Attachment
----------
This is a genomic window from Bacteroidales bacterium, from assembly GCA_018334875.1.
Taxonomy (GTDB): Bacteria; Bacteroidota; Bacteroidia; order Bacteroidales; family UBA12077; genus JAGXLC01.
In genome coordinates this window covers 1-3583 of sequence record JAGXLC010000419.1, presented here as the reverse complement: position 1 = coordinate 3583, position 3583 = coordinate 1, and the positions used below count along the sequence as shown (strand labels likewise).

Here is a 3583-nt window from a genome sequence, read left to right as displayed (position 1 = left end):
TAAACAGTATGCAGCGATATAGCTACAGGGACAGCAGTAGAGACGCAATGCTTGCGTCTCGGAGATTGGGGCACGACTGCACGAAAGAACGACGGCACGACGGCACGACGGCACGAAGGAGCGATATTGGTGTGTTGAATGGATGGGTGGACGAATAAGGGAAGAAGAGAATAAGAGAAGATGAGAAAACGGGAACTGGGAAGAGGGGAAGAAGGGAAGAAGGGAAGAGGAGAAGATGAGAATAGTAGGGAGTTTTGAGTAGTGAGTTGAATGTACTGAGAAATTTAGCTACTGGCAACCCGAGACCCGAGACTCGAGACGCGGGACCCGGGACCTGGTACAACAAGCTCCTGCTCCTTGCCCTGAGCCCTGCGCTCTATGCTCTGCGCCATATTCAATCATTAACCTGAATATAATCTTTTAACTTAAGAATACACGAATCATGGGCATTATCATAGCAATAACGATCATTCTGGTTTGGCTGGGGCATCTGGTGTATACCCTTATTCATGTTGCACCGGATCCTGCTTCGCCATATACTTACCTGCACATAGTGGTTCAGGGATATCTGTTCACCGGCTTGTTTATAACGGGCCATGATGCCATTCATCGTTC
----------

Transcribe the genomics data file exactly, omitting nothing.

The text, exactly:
This is a genomic window from Bacteroidales bacterium, from assembly GCA_018334875.1.
Taxonomy (GTDB): Bacteria; Bacteroidota; Bacteroidia; order Bacteroidales; family UBA12077; genus JAGXLC01.
In genome coordinates this window covers 1-3583 of sequence record JAGXLC010000419.1, presented here as the reverse complement: position 1 = coordinate 3583, position 3583 = coordinate 1, and the positions used below count along the sequence as shown (strand labels likewise).

Here is a 3583-nt window from a genome sequence, read left to right as displayed (position 1 = left end):
TAAACAGTATGCAGCGATATAGCTACAGGGACAGCAGTAGAGACGCAATGCTTGCGTCTCGGAGATTGGGGCACGACTGCACGAAAGAACGACGGCACGACGGCACGACGGCACGAAGGAGCGATATTGGTGTGTTGAATGGATGGGTGGACGAATAAGGGAAGAAGAGAATAAGAGAAGATGAGAAAACGGGAACTGGGAAGAGGGGAAGAAGGGAAGAAGGGAAGAGGAGAAGATGAGAATAGTAGGGAGTTTTGAGTAGTGAGTTGAATGTACTGAGAAATTTAGCTACTGGCAACCCGAGACCCGAGACTCGAGACGCGGGACCCGGGACCTGGTACAACAAGCTCCTGCTCCTTGCCCTGAGCCCTGCGCTCTATGCTCTGCGCCATATTCAATCATTAACCTGAATATAATCTTTTAACTTAAGAATACACGAATCATGGGCATTATCATAGCAATAACGATCATTCTGGTTTGGCTGGGGCATCTGGTGTATACCCTTATTCATGTTGCACCGGATCCTGCTTCGCCATATACTTACCTGCACATAGTGGTTCAGGGATATCTGTTCACCGGCTTGTTTATAACGGGCCATGATGCCATTCATCGTTC